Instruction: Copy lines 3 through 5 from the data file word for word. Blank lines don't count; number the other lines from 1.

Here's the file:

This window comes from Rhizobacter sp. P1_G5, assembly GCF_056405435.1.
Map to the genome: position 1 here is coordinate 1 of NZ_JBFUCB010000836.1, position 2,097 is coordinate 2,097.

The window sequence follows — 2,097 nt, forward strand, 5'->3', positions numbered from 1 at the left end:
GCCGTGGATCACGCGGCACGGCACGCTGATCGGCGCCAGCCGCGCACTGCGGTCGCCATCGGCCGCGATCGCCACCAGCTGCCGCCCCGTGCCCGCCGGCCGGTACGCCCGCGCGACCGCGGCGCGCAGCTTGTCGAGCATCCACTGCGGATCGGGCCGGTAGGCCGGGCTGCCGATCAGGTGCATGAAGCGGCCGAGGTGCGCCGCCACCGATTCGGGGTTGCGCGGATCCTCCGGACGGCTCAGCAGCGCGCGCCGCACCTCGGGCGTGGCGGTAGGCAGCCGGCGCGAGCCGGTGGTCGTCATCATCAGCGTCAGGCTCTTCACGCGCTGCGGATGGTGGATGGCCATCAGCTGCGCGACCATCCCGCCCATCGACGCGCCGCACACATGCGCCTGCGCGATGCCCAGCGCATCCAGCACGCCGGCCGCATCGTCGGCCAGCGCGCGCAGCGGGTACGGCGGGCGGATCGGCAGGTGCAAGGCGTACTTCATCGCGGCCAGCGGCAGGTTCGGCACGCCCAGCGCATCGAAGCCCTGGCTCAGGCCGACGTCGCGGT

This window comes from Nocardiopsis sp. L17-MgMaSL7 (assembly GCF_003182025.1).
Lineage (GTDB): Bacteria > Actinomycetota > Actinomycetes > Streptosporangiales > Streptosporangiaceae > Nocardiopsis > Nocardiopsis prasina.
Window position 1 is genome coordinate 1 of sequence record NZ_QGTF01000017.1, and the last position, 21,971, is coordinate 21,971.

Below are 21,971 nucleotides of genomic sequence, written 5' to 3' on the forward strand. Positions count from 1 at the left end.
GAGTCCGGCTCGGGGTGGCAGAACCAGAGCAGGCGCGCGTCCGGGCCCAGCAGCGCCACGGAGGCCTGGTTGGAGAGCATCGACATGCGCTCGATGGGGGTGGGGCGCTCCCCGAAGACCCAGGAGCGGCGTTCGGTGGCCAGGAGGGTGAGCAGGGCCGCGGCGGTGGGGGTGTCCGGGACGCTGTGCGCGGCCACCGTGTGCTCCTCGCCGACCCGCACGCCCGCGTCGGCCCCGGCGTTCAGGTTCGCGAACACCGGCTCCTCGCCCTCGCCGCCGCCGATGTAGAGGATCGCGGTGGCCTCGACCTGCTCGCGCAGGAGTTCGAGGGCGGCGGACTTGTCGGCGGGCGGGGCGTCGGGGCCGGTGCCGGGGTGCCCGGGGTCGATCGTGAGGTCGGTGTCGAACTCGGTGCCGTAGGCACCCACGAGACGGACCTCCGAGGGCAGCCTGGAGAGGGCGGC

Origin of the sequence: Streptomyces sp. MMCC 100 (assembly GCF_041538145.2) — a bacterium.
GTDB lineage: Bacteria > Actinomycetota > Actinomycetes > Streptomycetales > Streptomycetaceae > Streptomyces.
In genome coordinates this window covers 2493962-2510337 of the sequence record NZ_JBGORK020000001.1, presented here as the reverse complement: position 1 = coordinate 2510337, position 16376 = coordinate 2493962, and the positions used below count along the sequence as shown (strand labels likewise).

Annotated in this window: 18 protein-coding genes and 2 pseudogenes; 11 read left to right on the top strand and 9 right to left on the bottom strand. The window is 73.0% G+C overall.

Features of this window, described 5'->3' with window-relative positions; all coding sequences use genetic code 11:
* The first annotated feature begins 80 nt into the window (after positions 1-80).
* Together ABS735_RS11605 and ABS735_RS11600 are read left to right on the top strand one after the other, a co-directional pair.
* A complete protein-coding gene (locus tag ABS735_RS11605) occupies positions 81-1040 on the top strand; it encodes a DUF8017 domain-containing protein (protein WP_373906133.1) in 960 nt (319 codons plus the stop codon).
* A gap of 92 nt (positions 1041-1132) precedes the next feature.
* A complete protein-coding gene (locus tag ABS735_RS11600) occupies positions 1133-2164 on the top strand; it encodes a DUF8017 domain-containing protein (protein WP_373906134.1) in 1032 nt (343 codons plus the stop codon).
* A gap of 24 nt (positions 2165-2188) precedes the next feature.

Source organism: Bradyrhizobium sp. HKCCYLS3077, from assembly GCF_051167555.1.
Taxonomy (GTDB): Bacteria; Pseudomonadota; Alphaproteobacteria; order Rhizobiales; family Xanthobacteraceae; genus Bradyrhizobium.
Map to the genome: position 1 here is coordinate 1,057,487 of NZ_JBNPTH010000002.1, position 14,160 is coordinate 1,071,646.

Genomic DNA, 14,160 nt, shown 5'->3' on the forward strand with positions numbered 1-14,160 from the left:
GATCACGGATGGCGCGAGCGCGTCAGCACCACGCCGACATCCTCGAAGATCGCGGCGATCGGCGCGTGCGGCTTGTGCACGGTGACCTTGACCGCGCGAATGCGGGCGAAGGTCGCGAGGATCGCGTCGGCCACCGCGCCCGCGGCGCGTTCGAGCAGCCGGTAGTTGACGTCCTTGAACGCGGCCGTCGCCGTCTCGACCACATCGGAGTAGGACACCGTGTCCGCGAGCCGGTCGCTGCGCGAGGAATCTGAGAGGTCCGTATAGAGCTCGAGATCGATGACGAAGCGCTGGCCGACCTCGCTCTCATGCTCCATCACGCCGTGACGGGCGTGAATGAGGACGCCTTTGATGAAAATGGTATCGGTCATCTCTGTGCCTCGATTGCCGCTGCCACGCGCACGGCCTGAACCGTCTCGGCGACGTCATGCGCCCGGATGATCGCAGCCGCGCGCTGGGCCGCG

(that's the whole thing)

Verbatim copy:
The window sequence follows — 2,097 nt, forward strand, 5'->3', positions numbered from 1 at the left end:
GCCGTGGATCACGCGGCACGGCACGCTGATCGGCGCCAGCCGCGCACTGCGGTCGCCATCGGCCGCGATCGCCACCAGCTGCCGCCCCGTGCCCGCCGGCCGGTACGCCCGCGCGACCGCGGCGCGCAGCTTGTCGAGCATCCACTGCGGATCGGGCCGGTAGGCCGGGCTGCCGATCAGGTGCATGAAGCGGCCGAGGTGCGCCGCCACCGATTCGGGGTTGCGCGGATCCTCCGGACGGCTCAGCAGCGCGCGCCGCACCTCGGGCGTGGCGGTAGGCAGCCGGCGCGAGCCGGTGGTCGTCATCATCAGCGTCAGGCTCTTCACGCGCTGCGGATGGTGGATGGCCATCAGCTGCGCGACCATCCCGCCCATCGACGCGCCGCACACATGCGCCTGCGCGATGCCCAGCGCATCCAGCACGCCGGCCGCATCGTCGGCCAGCGCGCGCAGCGGGTACGGCGGGCGGATCGGCAGGTGCAAGGCGTACTTCATCGCGGCCAGCGGCAGGTTCGGCACGCCCAGCGCATCGAAGCCCTGGCTCAGGCCGACGTCGCGGT

This window comes from Nocardiopsis sp. L17-MgMaSL7 (assembly GCF_003182025.1).